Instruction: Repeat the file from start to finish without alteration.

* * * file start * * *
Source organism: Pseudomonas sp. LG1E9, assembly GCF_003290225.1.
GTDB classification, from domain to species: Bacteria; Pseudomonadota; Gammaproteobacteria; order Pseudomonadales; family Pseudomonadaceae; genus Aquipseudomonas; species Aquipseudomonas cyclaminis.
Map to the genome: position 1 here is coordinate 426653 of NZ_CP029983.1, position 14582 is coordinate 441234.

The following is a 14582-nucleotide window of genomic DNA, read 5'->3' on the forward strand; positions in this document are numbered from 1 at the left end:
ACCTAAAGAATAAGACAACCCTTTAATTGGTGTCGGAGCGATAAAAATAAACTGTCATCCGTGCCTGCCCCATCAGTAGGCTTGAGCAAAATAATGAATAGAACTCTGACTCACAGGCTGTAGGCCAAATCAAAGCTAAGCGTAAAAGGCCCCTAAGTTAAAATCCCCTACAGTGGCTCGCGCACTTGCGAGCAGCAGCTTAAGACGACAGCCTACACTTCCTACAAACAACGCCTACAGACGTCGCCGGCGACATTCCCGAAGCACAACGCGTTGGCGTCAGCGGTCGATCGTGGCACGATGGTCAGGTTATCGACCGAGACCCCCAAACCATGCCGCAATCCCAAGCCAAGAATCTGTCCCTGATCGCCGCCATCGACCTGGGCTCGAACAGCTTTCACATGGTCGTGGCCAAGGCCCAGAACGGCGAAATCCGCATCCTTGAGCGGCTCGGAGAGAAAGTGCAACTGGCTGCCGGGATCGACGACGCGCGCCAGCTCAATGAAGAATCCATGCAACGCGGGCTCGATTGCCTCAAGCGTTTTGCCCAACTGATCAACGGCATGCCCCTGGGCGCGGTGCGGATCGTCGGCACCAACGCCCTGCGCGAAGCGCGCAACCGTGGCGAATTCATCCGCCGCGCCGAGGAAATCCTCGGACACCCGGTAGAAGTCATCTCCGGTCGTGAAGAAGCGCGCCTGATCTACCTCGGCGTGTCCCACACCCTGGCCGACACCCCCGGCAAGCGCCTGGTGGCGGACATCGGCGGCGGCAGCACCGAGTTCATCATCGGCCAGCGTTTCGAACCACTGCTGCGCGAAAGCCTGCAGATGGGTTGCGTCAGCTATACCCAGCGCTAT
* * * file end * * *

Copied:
Source organism: Pseudomonas sp. LG1E9, assembly GCF_003290225.1.
GTDB classification, from domain to species: Bacteria; Pseudomonadota; Gammaproteobacteria; order Pseudomonadales; family Pseudomonadaceae; genus Aquipseudomonas; species Aquipseudomonas cyclaminis.
Map to the genome: position 1 here is coordinate 426653 of NZ_CP029983.1, position 14582 is coordinate 441234.

The following is a 14582-nucleotide window of genomic DNA, read 5'->3' on the forward strand; positions in this document are numbered from 1 at the left end:
ACCTAAAGAATAAGACAACCCTTTAATTGGTGTCGGAGCGATAAAAATAAACTGTCATCCGTGCCTGCCCCATCAGTAGGCTTGAGCAAAATAATGAATAGAACTCTGACTCACAGGCTGTAGGCCAAATCAAAGCTAAGCGTAAAAGGCCCCTAAGTTAAAATCCCCTACAGTGGCTCGCGCACTTGCGAGCAGCAGCTTAAGACGACAGCCTACACTTCCTACAAACAACGCCTACAGACGTCGCCGGCGACATTCCCGAAGCACAACGCGTTGGCGTCAGCGGTCGATCGTGGCACGATGGTCAGGTTATCGACCGAGACCCCCAAACCATGCCGCAATCCCAAGCCAAGAATCTGTCCCTGATCGCCGCCATCGACCTGGGCTCGAACAGCTTTCACATGGTCGTGGCCAAGGCCCAGAACGGCGAAATCCGCATCCTTGAGCGGCTCGGAGAGAAAGTGCAACTGGCTGCCGGGATCGACGACGCGCGCCAGCTCAATGAAGAATCCATGCAACGCGGGCTCGATTGCCTCAAGCGTTTTGCCCAACTGATCAACGGCATGCCCCTGGGCGCGGTGCGGATCGTCGGCACCAACGCCCTGCGCGAAGCGCGCAACCGTGGCGAATTCATCCGCCGCGCCGAGGAAATCCTCGGACACCCGGTAGAAGTCATCTCCGGTCGTGAAGAAGCGCGCCTGATCTACCTCGGCGTGTCCCACACCCTGGCCGACACCCCCGGCAAGCGCCTGGTGGCGGACATCGGCGGCGGCAGCACCGAGTTCATCATCGGCCAGCGTTTCGAACCACTGCTGCGCGAAAGCCTGCAGATGGGTTGCGTCAGCTATACCCAGCGCTAT